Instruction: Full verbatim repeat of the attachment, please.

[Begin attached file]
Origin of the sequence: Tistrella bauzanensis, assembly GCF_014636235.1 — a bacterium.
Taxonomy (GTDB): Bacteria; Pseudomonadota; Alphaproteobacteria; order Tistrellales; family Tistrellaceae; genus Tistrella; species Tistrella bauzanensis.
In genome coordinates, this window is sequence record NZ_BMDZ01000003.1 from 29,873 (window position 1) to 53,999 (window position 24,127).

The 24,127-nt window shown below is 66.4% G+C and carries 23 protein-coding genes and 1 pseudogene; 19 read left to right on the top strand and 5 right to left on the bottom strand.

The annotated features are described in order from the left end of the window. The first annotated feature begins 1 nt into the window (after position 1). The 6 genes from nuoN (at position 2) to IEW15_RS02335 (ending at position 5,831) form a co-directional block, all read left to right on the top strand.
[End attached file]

Origin of the sequence: Tistrella bauzanensis, assembly GCF_014636235.1 — a bacterium.
Taxonomy (GTDB): Bacteria; Pseudomonadota; Alphaproteobacteria; order Tistrellales; family Tistrellaceae; genus Tistrella; species Tistrella bauzanensis.
In genome coordinates, this window is sequence record NZ_BMDZ01000003.1 from 29,873 (window position 1) to 53,999 (window position 24,127).

The 24,127-nt window shown below is 66.4% G+C and carries 23 protein-coding genes and 1 pseudogene; 19 read left to right on the top strand and 5 right to left on the bottom strand.

The annotated features are described in order from the left end of the window. The first annotated feature begins 1 nt into the window (after position 1). The 6 genes from nuoN (at position 2) to IEW15_RS02335 (ending at position 5,831) form a co-directional block, all read left to right on the top strand.